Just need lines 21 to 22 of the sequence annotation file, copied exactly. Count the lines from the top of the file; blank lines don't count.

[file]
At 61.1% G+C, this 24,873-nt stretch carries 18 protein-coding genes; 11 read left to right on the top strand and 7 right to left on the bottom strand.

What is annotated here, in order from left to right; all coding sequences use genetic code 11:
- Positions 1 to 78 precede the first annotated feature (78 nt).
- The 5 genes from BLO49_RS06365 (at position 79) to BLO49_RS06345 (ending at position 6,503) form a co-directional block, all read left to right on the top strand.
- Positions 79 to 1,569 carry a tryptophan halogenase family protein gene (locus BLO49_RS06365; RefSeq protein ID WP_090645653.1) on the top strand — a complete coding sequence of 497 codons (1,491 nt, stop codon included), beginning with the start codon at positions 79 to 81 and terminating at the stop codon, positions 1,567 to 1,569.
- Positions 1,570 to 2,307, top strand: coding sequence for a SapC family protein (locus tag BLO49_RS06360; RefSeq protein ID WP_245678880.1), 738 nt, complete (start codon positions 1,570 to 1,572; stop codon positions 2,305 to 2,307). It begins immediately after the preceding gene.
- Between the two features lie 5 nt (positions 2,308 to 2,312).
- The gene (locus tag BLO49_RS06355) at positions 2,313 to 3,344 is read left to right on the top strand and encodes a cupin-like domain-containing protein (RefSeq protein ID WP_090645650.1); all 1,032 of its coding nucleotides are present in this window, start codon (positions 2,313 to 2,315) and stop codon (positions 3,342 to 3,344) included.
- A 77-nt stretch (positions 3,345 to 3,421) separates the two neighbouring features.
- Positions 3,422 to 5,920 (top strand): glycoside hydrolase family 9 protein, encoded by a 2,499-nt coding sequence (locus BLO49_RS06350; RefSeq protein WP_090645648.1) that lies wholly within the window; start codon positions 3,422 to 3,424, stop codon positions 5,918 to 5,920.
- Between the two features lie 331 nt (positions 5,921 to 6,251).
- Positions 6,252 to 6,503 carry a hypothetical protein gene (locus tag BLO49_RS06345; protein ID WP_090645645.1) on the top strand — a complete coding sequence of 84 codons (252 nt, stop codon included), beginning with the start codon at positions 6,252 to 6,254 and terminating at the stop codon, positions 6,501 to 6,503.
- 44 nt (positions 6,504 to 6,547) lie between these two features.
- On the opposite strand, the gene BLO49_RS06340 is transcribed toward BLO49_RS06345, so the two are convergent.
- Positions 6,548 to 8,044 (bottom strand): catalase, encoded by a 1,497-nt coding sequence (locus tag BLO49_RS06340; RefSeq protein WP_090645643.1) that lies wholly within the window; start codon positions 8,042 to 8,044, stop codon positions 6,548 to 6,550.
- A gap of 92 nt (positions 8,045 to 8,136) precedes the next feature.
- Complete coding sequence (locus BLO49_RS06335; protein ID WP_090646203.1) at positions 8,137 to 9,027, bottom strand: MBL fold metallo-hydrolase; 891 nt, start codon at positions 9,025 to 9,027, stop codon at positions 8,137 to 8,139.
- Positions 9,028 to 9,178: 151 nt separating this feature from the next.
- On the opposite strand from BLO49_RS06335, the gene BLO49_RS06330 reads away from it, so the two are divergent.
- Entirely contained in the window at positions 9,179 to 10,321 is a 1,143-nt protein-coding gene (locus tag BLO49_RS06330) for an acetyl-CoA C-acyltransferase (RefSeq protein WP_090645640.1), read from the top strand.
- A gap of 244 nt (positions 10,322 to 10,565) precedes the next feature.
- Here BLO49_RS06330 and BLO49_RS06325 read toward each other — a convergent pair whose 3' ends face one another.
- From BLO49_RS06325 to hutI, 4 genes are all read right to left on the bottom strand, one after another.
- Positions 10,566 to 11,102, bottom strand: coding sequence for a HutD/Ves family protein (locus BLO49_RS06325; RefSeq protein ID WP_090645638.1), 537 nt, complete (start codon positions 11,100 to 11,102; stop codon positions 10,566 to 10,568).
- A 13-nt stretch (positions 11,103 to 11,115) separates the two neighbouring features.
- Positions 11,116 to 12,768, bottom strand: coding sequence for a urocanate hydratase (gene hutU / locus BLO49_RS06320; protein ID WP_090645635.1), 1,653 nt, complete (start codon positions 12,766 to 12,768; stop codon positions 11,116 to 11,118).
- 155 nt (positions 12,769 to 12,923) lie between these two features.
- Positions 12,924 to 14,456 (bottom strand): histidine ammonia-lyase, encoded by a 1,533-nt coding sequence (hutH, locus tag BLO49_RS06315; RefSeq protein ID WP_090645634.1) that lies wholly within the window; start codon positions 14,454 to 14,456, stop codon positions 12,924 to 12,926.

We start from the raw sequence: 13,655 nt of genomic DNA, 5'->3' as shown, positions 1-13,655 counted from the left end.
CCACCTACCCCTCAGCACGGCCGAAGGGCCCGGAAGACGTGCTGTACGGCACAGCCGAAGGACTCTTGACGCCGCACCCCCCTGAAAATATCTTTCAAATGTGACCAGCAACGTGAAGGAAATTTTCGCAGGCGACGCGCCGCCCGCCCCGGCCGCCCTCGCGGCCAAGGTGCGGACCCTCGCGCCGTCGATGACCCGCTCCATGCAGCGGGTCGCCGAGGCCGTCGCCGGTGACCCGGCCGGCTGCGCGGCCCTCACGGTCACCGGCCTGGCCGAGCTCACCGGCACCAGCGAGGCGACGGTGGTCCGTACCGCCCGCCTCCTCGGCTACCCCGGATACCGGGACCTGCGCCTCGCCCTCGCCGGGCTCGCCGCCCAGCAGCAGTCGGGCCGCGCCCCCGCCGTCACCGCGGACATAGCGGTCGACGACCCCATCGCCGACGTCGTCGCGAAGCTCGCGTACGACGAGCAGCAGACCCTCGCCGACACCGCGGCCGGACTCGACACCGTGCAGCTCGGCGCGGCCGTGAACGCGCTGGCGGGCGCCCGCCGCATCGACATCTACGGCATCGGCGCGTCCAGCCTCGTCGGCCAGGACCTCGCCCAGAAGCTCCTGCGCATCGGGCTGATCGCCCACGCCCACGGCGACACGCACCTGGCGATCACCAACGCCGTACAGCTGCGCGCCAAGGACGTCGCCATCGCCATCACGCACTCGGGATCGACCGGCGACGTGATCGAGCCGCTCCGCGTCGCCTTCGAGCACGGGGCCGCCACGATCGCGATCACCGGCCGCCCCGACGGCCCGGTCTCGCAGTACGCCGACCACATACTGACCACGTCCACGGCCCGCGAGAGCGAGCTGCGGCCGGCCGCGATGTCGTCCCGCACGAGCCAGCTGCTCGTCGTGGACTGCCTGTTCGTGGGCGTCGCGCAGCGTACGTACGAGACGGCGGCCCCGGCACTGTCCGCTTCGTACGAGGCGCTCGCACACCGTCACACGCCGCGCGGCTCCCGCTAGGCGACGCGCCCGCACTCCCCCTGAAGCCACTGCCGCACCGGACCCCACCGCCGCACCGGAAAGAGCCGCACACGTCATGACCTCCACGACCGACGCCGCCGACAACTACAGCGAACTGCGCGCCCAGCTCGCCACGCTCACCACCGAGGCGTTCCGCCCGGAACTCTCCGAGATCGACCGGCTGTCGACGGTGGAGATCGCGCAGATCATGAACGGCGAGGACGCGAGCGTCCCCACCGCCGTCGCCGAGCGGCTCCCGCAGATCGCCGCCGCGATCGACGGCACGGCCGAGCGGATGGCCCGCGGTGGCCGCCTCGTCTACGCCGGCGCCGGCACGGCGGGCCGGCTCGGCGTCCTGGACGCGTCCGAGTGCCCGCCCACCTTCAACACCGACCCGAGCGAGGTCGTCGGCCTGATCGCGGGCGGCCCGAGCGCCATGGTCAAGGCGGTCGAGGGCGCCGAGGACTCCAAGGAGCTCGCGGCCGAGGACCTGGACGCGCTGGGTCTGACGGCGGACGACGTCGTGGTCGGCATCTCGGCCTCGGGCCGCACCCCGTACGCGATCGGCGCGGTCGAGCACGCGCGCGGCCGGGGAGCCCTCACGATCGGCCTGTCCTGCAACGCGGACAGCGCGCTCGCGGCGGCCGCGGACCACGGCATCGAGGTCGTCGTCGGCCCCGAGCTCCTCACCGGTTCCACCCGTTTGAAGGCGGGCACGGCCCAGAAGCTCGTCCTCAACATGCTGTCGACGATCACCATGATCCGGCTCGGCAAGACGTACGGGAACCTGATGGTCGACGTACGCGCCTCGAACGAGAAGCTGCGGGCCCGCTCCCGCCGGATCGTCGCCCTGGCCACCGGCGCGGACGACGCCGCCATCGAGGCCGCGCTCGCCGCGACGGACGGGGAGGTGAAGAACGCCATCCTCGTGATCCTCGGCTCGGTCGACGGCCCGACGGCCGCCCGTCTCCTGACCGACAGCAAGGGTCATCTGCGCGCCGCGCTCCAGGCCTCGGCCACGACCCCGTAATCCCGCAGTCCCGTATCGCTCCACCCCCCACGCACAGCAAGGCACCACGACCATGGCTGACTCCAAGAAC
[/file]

- A gap of 244 nt (positions 10,322 to 10,565) precedes the next feature.
- Here BLO49_RS06330 and BLO49_RS06325 read toward each other — a convergent pair whose 3' ends face one another.